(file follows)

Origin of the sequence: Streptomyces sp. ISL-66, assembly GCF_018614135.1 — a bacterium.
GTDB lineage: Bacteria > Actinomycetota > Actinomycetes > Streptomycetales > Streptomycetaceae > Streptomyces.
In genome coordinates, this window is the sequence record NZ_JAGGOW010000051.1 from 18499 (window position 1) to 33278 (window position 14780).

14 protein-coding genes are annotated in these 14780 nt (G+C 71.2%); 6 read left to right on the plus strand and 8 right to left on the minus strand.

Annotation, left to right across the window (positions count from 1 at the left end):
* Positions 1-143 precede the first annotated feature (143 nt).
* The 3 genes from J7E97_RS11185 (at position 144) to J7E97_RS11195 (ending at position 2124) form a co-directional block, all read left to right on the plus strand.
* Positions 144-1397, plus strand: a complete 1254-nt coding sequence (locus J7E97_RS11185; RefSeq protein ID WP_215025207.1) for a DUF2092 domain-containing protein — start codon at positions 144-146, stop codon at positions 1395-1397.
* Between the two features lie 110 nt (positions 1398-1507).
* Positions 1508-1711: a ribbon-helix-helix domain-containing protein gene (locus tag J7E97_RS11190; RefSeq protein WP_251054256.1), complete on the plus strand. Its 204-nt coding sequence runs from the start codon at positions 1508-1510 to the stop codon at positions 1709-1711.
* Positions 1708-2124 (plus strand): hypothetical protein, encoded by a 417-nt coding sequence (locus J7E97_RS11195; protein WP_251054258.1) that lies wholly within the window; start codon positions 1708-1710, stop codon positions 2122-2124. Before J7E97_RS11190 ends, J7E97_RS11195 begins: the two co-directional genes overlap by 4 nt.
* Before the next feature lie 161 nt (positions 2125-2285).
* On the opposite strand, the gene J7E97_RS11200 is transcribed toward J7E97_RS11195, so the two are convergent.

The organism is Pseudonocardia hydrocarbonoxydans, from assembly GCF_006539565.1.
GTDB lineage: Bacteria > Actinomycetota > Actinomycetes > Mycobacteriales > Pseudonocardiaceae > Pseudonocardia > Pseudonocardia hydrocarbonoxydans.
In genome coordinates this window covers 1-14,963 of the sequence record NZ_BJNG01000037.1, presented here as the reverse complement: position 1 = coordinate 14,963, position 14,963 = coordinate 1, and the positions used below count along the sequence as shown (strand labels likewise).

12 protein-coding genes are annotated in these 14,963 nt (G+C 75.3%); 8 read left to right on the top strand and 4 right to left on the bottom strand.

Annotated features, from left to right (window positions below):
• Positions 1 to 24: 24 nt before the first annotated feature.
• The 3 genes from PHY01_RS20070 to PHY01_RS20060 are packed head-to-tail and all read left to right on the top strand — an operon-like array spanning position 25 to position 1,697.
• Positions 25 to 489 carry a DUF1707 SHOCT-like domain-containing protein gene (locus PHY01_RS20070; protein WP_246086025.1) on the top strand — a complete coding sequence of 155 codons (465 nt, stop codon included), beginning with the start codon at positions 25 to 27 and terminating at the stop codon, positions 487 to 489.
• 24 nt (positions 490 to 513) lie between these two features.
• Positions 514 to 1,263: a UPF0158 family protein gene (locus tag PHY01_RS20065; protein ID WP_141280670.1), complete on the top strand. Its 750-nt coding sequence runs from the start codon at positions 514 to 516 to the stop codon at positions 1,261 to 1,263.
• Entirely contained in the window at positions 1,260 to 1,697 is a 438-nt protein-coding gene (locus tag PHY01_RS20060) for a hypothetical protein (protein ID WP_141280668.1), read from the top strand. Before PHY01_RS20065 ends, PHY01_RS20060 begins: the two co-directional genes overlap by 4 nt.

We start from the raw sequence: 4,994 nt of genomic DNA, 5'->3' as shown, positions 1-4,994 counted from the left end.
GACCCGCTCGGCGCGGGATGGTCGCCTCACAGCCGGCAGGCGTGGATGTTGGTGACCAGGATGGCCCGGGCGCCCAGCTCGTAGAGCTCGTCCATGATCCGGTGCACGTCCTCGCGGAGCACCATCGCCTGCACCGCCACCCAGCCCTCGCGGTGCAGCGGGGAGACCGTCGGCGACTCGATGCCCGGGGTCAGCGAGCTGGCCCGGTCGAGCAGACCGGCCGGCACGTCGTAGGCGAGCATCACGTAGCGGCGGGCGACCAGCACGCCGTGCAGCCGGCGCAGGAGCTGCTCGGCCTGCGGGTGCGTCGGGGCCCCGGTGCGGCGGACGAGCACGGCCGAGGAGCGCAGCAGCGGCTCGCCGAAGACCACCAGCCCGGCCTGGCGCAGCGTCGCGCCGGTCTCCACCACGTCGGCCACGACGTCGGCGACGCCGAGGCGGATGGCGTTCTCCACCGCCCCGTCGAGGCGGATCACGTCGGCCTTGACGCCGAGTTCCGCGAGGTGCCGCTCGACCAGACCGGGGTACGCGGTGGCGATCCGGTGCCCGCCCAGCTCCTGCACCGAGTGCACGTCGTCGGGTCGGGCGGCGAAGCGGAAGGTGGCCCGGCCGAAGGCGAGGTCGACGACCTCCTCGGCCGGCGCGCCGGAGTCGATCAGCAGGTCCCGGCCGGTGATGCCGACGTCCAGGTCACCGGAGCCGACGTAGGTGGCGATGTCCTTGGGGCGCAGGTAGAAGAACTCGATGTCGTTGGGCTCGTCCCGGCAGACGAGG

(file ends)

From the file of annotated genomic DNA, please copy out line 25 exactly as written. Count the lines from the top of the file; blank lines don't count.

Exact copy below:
We start from the raw sequence: 4,994 nt of genomic DNA, 5'->3' as shown, positions 1-4,994 counted from the left end.